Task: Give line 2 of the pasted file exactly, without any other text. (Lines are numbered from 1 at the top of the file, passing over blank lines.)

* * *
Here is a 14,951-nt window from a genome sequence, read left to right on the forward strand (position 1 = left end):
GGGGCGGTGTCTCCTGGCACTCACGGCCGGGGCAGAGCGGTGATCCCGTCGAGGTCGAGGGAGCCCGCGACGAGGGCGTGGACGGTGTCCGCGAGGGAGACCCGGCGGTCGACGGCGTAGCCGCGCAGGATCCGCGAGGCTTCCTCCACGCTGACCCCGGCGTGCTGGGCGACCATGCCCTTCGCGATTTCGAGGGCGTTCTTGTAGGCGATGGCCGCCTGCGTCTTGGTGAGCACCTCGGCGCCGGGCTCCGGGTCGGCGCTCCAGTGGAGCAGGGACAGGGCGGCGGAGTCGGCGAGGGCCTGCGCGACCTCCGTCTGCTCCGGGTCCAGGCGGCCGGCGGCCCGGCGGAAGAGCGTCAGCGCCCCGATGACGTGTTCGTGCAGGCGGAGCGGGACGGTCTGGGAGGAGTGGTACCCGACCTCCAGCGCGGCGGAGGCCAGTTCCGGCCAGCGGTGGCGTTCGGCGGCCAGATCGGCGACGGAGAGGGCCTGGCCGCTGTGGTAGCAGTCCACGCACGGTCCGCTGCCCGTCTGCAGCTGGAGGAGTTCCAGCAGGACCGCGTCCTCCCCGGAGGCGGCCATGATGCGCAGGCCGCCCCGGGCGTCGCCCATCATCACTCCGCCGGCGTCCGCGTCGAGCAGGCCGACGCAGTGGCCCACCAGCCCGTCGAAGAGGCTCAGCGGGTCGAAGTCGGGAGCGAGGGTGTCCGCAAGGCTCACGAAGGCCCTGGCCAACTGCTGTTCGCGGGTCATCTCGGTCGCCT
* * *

GGGGCGGTGTCTCCTGGCACTCACGGCCGGGGCAGAGCGGTGATCCCGTCGAGGTCGAGGGAGCCCGCGACGAGGGCGTGGACGGTGTCCGCGAGGGAGACCCGGCGGTCGACGGCGTAGCCGCGCAGGATCCGCGAGGCTTCCTCCACGCTGACCCCGGCGTGCTGGGCGACCATGCCCTTCGCGATTTCGAGGGCGTTCTTGTAGGCGATGGCCGCCTGCGTCTTGGTGAGCACCTCGGCGCCGGGCTCCGGGTCGGCGCTCCAGTGGAGCAGGGACAGGGCGGCGGAGTCGGCGAGGGCCTGCGCGACCTCCGTCTGCTCCGGGTCCAGGCGGCCGGCGGCCCGGCGGAAGAGCGTCAGCGCCCCGATGACGTGTTCGTGCAGGCGGAGCGGGACGGTCTGGGAGGAGTGGTACCCGACCTCCAGCGCGGCGGAGGCCAGTTCCGGCCAGCGGTGGCGTTCGGCGGCCAGATCGGCGACGGAGAGGGCCTGGCCGCTGTGGTAGCAGTCCACGCACGGTCCGCTGCCCGTCTGCAGCTGGAGGAGTTCCAGCAGGACCGCGTCCTCCCCGGAGGCGGCCATGATGCGCAGGCCGCCCCGGGCGTCGCCCATCATCACTCCGCCGGCGTCCGCGTCGAGCAGGCCGACGCAGTGGCCCACCAGCCCGTCGAAGAGGCTCAGCGGGTCGAAGTCGGGAGCGAGGGTGTCCGCAAGGCTCACGAAGGCCCTGGCCAACTGCTGTTCGCGGGTCATCTCGGTCGCCT